The COVID-19 pandemic has indeed changed the way we work in the food assistance sector of the humanitarian world. New processes need to be observed to keep the communities aware of the risks and what they need to do to be safe and protected.
It is not easy changing the way the people behave during food distributions, even in convincing them to make adjustments in their way of life. The preventive measures such as social distancing, regular hand washing, sneezing into the flexed elbows, and avoiding handshaking have to be enforced in all of World Vision’s activities.
While this is difficult and painstaking to do considering the traditions and cultures, the food assistance team needs to help the people adapt to the changes so we are able to help prevent the risks and do the food distributions safely.
We restructured our approach by reducing the number of people coming for every distribution to receive their food ration for stress-free crowd control. To ensure social distancing, we mark the waiting points with ashes where people can stand and wait to receive their monthly ration after they have washed their hands properly in designated washing areas.
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This considerably slowed down the process and people need to be patient for their turn. This is a tight balance between conforming to the necessary guidelines by health authorities to prevent the spread of the coronavirus and at the same time ensure the timely delivery of humanitarian assistance.
I am married to Amoa Theresa since 2003 and now a father of four children, three boys and a girl. As a father myself, I know how crucial is school feeding and the nutrition program in the lives of children in South Sudan and all over the world. I believe God granted me this zeal to serve people in the most vulnerable communities.
I grew up in Cote D’Ivoire with my five siblings, where I attended primary and secondary school, later moving to Abidjan, the country’s capital, to complete my accounting degree at the Ecole de Technologie – Loko (Technology College).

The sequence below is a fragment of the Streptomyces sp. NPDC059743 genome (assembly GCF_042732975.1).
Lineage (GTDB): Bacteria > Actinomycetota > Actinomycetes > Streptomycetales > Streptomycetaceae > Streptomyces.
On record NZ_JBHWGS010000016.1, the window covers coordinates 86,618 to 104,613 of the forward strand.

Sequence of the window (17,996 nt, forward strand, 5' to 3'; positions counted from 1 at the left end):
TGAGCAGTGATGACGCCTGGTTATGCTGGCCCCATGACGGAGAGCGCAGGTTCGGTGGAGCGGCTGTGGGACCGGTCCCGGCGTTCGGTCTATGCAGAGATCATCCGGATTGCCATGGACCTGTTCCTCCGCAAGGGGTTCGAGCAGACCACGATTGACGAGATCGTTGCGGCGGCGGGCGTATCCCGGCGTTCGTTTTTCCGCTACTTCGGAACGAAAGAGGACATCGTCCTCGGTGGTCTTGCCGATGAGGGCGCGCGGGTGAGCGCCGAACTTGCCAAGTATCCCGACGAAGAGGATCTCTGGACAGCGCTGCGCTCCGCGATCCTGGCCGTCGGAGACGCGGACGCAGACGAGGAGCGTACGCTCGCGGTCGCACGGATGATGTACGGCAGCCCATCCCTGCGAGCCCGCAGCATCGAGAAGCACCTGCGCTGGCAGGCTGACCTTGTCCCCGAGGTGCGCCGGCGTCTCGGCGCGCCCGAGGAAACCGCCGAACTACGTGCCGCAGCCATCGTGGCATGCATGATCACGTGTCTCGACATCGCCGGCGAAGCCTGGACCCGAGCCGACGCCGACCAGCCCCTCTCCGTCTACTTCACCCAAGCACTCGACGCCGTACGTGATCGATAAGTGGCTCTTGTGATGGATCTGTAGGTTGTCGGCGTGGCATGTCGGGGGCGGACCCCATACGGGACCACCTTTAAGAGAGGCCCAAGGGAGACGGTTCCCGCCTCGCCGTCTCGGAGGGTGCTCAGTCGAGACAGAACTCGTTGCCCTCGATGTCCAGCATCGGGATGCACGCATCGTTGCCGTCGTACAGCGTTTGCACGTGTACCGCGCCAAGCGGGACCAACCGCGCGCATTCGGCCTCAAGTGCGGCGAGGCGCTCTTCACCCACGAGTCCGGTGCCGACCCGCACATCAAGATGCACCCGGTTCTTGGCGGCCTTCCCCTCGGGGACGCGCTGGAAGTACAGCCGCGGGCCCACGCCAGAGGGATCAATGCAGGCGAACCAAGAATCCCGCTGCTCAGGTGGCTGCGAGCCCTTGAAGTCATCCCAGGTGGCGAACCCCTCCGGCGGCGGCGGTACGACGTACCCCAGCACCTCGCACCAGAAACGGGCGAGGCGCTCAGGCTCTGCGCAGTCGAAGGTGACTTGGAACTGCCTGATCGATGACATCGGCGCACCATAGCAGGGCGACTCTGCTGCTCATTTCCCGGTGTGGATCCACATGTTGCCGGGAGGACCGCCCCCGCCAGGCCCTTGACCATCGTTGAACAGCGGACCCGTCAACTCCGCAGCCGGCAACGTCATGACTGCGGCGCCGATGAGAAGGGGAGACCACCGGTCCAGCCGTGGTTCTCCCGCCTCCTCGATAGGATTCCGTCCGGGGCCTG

The diversity of the people’s cultures in different countries have helped shaped my perspective in the humanitarian work.
I first joined World Vision’s Food Assistance Programme in Zimbabwe as a Commodity Officer in 2003. After a year, I had an opportunity to be part of the Food Aid Management School (FAMS) managed by the Food Programming and Management Group (FPMG), which is now named the Disaster Management Team (DMT) organized by the World Vision Zimbabwe-Relief Program between July 2004 to May 2005.
Upon completion of the course that took nine months, I worked in World Vision’s various food and ash assistance programmes in East and West Africa, Asia (Sri Lanka Tsunami Response) and in the Haiti Earthquake Response in Latin America.
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Currently, I am World Vision’s Food Assistance Projects Manager in South Sudan providing an oversight on Food for Assets (FFA), general food distribution, nutrition, the school feeding activities and warehouse management supported by the World Food Programme (WFP) with combined full time and temporary staff of 160 people.
Over the last 17 years, I gained a wealth of experience in food and cash programming working with people and participating in many learning opportunities. The diversity of the people’s cultures in different countries have helped shaped my perspective in the humanitarian work.
These kind of programs are generally implemented in hard-to-reach, even dangerous, areas, my desire to serve and reach-out to people are always rejuvenated by the fact that we do our best to deliver the assistance despite the odds.
Blog by Ekra Komenan, Food Assistance Projects Manager based in Warrap State, South Sudan I Photos by Scovia Faida Charles Duku, Communications Coordinator